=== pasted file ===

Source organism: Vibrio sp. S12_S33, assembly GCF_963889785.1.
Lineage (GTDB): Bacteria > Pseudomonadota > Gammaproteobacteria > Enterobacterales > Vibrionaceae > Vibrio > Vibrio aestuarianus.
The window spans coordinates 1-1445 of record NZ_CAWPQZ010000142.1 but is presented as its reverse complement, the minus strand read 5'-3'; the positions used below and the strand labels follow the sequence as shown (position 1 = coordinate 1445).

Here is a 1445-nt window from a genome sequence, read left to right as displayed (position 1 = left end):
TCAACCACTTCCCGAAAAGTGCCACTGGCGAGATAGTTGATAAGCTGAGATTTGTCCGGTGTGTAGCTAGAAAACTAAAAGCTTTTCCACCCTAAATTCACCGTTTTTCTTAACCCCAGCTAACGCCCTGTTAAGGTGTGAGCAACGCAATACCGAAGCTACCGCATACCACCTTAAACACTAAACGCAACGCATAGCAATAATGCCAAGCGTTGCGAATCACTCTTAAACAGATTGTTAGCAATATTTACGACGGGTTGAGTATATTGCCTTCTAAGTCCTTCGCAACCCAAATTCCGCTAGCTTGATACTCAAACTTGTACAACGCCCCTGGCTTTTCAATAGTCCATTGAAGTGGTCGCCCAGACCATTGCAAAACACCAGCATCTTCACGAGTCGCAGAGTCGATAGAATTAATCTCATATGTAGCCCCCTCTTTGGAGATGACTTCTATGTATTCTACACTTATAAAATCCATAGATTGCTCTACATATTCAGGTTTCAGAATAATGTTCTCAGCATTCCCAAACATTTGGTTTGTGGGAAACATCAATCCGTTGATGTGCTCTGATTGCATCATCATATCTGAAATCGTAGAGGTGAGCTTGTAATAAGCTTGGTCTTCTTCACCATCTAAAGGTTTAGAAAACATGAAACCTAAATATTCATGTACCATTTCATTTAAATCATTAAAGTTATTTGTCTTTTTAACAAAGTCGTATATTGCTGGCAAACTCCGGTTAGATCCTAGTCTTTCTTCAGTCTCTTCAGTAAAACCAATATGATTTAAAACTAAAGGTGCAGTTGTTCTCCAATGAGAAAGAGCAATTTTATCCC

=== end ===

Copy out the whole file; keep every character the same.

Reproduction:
Source organism: Vibrio sp. S12_S33, assembly GCF_963889785.1.
Lineage (GTDB): Bacteria > Pseudomonadota > Gammaproteobacteria > Enterobacterales > Vibrionaceae > Vibrio > Vibrio aestuarianus.
The window spans coordinates 1-1445 of record NZ_CAWPQZ010000142.1 but is presented as its reverse complement, the minus strand read 5'-3'; the positions used below and the strand labels follow the sequence as shown (position 1 = coordinate 1445).

Here is a 1445-nt window from a genome sequence, read left to right as displayed (position 1 = left end):
TCAACCACTTCCCGAAAAGTGCCACTGGCGAGATAGTTGATAAGCTGAGATTTGTCCGGTGTGTAGCTAGAAAACTAAAAGCTTTTCCACCCTAAATTCACCGTTTTTCTTAACCCCAGCTAACGCCCTGTTAAGGTGTGAGCAACGCAATACCGAAGCTACCGCATACCACCTTAAACACTAAACGCAACGCATAGCAATAATGCCAAGCGTTGCGAATCACTCTTAAACAGATTGTTAGCAATATTTACGACGGGTTGAGTATATTGCCTTCTAAGTCCTTCGCAACCCAAATTCCGCTAGCTTGATACTCAAACTTGTACAACGCCCCTGGCTTTTCAATAGTCCATTGAAGTGGTCGCCCAGACCATTGCAAAACACCAGCATCTTCACGAGTCGCAGAGTCGATAGAATTAATCTCATATGTAGCCCCCTCTTTGGAGATGACTTCTATGTATTCTACACTTATAAAATCCATAGATTGCTCTACATATTCAGGTTTCAGAATAATGTTCTCAGCATTCCCAAACATTTGGTTTGTGGGAAACATCAATCCGTTGATGTGCTCTGATTGCATCATCATATCTGAAATCGTAGAGGTGAGCTTGTAATAAGCTTGGTCTTCTTCACCATCTAAAGGTTTAGAAAACATGAAACCTAAATATTCATGTACCATTTCATTTAAATCATTAAAGTTATTTGTCTTTTTAACAAAGTCGTATATTGCTGGCAAACTCCGGTTAGATCCTAGTCTTTCTTCAGTCTCTTCAGTAAAACCAATATGATTTAAAACTAAAGGTGCAGTTGTTCTCCAATGAGAAAGAGCAATTTTATCCC